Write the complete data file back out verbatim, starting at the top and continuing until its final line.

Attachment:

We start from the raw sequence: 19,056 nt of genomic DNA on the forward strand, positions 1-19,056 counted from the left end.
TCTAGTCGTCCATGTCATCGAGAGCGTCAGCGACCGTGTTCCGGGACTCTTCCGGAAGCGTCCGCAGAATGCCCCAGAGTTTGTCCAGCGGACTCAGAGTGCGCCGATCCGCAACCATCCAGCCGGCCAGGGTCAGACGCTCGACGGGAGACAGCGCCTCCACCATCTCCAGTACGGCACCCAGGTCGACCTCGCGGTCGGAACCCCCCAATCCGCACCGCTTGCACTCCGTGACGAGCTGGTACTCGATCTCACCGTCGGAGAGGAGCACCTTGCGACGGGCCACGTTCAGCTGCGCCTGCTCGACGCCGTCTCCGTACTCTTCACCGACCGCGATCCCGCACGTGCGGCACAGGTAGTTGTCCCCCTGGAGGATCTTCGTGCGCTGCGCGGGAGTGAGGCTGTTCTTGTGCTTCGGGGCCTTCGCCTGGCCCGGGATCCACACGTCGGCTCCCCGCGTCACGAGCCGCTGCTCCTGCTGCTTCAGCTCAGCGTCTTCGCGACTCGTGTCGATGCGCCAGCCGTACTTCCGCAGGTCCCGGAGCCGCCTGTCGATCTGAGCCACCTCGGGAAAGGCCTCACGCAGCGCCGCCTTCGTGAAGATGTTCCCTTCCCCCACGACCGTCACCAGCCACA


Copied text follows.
We start from the raw sequence: 19,056 nt of genomic DNA on the forward strand, positions 1-19,056 counted from the left end.
TCTAGTCGTCCATGTCATCGAGAGCGTCAGCGACCGTGTTCCGGGACTCTTCCGGAAGCGTCCGCAGAATGCCCCAGAGTTTGTCCAGCGGACTCAGAGTGCGCCGATCCGCAACCATCCAGCCGGCCAGGGTCAGACGCTCGACGGGAGACAGCGCCTCCACCATCTCCAGTACGGCACCCAGGTCGACCTCGCGGTCGGAACCCCCCAATCCGCACCGCTTGCACTCCGTGACGAGCTGGTACTCGATCTCACCGTCGGAGAGGAGCACCTTGCGACGGGCCACGTTCAGCTGCGCCTGCTCGACGCCGTCTCCGTACTCTTCACCGACCGCGATCCCGCACGTGCGGCACAGGTAGTTGTCCCCCTGGAGGATCTTCGTGCGCTGCGCGGGAGTGAGGCTGTTCTTGTGCTTCGGGGCCTTCGCCTGGCCCGGGATCCACACGTCGGCTCCCCGCGTCACGAGCCGCTGCTCCTGCTGCTTCAGCTCAGCGTCTTCGCGACTCGTGTCGATGCGCCAGCCGTACTTCCGCAGGTCCCGGAGCCGCCTGTCGATCTGAGCCACCTCGGGAAAGGCCTCACGCAGCGCCGCCTTCGTGAAGATGTTCCCTTCCCCCACGACCGTCACCAGCCACA